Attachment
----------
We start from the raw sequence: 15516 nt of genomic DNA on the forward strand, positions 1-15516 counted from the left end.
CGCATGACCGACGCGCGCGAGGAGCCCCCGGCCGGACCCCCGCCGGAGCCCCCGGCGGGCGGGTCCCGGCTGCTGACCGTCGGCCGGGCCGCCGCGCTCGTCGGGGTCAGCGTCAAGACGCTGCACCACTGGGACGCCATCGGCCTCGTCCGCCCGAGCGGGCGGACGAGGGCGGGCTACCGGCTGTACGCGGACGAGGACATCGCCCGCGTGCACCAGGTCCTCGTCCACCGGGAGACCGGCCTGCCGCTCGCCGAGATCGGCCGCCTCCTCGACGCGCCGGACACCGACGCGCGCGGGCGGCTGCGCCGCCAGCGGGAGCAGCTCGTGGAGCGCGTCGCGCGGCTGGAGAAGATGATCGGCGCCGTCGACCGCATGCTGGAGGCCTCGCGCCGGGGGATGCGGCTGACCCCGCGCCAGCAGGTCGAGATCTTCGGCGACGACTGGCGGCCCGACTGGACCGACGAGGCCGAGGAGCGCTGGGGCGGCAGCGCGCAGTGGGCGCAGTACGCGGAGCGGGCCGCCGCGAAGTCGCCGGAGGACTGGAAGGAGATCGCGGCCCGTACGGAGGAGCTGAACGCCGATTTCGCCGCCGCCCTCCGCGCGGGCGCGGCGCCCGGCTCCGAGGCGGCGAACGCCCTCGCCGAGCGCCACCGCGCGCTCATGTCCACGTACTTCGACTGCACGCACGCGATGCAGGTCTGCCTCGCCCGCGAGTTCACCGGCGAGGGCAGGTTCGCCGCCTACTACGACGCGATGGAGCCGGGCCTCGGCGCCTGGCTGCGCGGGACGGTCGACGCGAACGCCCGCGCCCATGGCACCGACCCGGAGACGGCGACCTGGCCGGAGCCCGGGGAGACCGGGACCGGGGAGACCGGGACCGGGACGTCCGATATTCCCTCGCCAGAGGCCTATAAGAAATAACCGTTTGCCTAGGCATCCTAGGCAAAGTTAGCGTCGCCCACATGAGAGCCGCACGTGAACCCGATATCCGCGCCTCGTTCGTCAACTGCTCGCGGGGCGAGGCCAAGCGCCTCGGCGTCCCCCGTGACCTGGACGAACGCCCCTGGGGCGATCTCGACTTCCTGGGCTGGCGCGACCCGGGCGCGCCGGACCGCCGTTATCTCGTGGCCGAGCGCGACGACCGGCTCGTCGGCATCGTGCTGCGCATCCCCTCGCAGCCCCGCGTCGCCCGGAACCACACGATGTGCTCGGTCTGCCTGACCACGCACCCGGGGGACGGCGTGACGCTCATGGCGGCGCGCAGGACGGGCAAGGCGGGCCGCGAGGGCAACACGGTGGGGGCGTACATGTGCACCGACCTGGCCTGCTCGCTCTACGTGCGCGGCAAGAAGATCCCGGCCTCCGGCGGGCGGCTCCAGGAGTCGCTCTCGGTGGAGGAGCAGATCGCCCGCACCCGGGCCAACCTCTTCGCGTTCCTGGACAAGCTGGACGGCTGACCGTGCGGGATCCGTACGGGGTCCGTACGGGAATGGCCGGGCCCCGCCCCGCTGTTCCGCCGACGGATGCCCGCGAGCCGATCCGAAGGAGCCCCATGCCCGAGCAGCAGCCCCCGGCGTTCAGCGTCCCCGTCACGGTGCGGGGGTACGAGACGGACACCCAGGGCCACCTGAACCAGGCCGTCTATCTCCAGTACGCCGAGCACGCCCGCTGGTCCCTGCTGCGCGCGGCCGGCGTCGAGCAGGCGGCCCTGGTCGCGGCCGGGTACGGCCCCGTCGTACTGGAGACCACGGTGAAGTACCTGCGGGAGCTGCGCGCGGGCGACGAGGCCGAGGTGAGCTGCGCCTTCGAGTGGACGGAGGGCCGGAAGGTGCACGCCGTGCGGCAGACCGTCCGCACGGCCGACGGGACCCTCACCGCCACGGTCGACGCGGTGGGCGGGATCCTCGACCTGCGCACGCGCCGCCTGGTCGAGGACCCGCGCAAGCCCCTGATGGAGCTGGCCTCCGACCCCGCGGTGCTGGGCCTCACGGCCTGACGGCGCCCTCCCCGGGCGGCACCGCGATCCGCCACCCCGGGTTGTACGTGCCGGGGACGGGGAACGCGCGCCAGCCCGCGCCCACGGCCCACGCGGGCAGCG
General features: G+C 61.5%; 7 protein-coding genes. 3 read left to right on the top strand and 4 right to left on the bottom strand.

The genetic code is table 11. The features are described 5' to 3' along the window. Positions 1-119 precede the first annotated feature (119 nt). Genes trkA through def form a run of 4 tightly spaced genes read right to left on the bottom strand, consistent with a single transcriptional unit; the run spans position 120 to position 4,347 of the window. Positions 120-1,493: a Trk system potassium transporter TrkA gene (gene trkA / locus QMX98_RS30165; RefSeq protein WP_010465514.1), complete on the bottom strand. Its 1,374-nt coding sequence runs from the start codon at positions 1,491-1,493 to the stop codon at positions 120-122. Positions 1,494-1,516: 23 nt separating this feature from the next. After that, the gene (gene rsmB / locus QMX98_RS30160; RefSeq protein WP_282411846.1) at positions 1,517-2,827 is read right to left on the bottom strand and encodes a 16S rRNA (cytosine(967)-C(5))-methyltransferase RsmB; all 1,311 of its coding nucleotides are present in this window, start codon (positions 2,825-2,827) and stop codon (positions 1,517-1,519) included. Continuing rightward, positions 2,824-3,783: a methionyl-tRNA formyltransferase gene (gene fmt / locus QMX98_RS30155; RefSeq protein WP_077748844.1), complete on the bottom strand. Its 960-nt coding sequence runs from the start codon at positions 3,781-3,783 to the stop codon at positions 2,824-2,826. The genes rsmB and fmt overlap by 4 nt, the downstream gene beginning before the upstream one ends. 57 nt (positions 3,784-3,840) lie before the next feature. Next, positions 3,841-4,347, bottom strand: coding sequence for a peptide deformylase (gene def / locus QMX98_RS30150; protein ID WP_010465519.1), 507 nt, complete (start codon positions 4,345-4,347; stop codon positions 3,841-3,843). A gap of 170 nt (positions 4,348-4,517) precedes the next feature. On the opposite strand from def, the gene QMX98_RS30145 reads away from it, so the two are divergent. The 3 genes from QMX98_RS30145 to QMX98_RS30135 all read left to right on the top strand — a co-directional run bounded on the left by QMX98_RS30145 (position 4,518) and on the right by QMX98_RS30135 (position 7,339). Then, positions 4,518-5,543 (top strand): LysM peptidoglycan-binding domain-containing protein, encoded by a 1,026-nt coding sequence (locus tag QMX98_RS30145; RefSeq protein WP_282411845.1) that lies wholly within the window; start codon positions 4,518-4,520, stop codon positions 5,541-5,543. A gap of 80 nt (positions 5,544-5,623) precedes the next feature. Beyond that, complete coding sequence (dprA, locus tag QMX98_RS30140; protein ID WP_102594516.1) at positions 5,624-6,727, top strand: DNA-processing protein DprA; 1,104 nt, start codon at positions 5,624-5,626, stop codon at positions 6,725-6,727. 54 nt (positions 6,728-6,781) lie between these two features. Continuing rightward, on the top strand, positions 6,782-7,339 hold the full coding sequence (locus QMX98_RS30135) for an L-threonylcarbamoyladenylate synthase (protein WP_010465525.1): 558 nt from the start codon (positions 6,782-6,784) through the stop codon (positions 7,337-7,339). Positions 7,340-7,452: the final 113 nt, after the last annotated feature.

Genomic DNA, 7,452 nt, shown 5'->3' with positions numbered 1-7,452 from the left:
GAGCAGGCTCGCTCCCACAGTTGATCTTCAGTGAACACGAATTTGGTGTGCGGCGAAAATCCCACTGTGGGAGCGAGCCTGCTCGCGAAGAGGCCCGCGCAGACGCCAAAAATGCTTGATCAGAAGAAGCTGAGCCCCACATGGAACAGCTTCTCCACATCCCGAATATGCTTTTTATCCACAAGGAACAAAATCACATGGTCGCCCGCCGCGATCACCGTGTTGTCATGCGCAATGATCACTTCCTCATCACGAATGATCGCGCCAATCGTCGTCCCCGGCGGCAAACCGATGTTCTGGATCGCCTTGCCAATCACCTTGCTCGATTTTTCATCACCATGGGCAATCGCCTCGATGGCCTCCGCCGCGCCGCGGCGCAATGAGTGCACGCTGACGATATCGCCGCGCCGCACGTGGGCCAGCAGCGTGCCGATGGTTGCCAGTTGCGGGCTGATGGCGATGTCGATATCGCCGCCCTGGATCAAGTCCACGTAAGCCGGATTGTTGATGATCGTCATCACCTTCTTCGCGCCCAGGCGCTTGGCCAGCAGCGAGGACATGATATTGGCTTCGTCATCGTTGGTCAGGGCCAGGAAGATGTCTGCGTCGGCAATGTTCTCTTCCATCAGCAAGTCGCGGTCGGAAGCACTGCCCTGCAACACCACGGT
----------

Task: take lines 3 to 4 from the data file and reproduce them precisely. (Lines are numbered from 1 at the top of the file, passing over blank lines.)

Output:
General features: G+C 61.5%; 7 protein-coding genes. 3 read left to right on the top strand and 4 right to left on the bottom strand.

The genetic code is table 11. The features are described 5' to 3' along the window. Positions 1-119 precede the first annotated feature (119 nt). Genes trkA through def form a run of 4 tightly spaced genes read right to left on the bottom strand, consistent with a single transcriptional unit; the run spans position 120 to position 4,347 of the window. Positions 120-1,493: a Trk system potassium transporter TrkA gene (gene trkA / locus QMX98_RS30165; RefSeq protein WP_010465514.1), complete on the bottom strand. Its 1,374-nt coding sequence runs from the start codon at positions 1,491-1,493 to the stop codon at positions 120-122. Positions 1,494-1,516: 23 nt separating this feature from the next. After that, the gene (gene rsmB / locus QMX98_RS30160; RefSeq protein WP_282411846.1) at positions 1,517-2,827 is read right to left on the bottom strand and encodes a 16S rRNA (cytosine(967)-C(5))-methyltransferase RsmB; all 1,311 of its coding nucleotides are present in this window, start codon (positions 2,825-2,827) and stop codon (positions 1,517-1,519) included. Continuing rightward, positions 2,824-3,783: a methionyl-tRNA formyltransferase gene (gene fmt / locus QMX98_RS30155; RefSeq protein WP_077748844.1), complete on the bottom strand. Its 960-nt coding sequence runs from the start codon at positions 3,781-3,783 to the stop codon at positions 2,824-2,826. The genes rsmB and fmt overlap by 4 nt, the downstream gene beginning before the upstream one ends. 57 nt (positions 3,784-3,840) lie before the next feature. Next, positions 3,841-4,347, bottom strand: coding sequence for a peptide deformylase (gene def / locus QMX98_RS30150; protein ID WP_010465519.1), 507 nt, complete (start codon positions 4,345-4,347; stop codon positions 3,841-3,843). A gap of 170 nt (positions 4,348-4,517) precedes the next feature. On the opposite strand from def, the gene QMX98_RS30145 reads away from it, so the two are divergent. The 3 genes from QMX98_RS30145 to QMX98_RS30135 all read left to right on the top strand — a co-directional run bounded on the left by QMX98_RS30145 (position 4,518) and on the right by QMX98_RS30135 (position 7,339). Then, positions 4,518-5,543 (top strand): LysM peptidoglycan-binding domain-containing protein, encoded by a 1,026-nt coding sequence (locus tag QMX98_RS30145; RefSeq protein WP_282411845.1) that lies wholly within the window; start codon positions 4,518-4,520, stop codon positions 5,541-5,543. A gap of 80 nt (positions 5,544-5,623) precedes the next feature. Beyond that, complete coding sequence (dprA, locus tag QMX98_RS30140; protein ID WP_102594516.1) at positions 5,624-6,727, top strand: DNA-processing protein DprA; 1,104 nt, start codon at positions 5,624-5,626, stop codon at positions 6,725-6,727. 54 nt (positions 6,728-6,781) lie between these two features. Continuing rightward, on the top strand, positions 6,782-7,339 hold the full coding sequence (locus QMX98_RS30135) for an L-threonylcarbamoyladenylate synthase (protein WP_010465525.1): 558 nt from the start codon (positions 6,782-6,784) through the stop codon (positions 7,337-7,339). Positions 7,340-7,452: the final 113 nt, after the last annotated feature.